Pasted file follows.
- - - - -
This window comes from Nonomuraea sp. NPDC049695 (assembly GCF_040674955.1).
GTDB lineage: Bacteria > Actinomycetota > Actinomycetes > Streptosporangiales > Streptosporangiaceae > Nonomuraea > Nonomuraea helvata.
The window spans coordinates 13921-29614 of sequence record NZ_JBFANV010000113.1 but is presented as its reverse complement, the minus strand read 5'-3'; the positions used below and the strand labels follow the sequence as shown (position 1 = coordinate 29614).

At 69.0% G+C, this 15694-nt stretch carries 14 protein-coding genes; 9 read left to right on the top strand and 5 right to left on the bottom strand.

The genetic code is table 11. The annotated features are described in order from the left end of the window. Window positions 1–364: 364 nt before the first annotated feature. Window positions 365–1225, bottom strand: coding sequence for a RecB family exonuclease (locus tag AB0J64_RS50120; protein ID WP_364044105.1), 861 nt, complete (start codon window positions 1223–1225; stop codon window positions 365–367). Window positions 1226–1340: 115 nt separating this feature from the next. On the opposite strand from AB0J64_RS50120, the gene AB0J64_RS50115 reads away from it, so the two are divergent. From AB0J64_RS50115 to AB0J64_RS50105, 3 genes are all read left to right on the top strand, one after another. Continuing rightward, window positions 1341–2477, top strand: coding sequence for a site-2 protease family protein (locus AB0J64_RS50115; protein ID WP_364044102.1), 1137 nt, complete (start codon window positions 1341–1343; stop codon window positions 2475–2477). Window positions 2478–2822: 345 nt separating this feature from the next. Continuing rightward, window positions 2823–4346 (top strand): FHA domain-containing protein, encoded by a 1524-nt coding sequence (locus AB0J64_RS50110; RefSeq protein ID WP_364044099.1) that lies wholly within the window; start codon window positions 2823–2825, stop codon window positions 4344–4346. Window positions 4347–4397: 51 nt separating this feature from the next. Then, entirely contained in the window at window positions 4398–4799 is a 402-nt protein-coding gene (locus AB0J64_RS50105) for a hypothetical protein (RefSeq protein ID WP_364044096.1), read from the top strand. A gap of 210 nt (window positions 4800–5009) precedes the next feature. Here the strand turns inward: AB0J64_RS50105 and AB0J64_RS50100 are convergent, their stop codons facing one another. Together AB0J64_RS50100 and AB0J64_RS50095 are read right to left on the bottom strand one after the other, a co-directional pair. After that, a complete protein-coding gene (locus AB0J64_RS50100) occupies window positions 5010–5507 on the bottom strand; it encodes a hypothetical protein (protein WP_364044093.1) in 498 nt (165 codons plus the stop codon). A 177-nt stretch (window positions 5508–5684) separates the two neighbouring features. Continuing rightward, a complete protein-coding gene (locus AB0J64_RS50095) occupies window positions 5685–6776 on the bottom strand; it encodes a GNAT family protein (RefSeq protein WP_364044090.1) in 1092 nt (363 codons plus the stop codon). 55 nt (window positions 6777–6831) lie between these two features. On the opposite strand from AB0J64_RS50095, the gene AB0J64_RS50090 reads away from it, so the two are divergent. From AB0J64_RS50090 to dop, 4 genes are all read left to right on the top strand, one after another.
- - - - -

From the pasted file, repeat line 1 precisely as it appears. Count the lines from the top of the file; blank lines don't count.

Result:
This window comes from Nonomuraea sp. NPDC049695 (assembly GCF_040674955.1).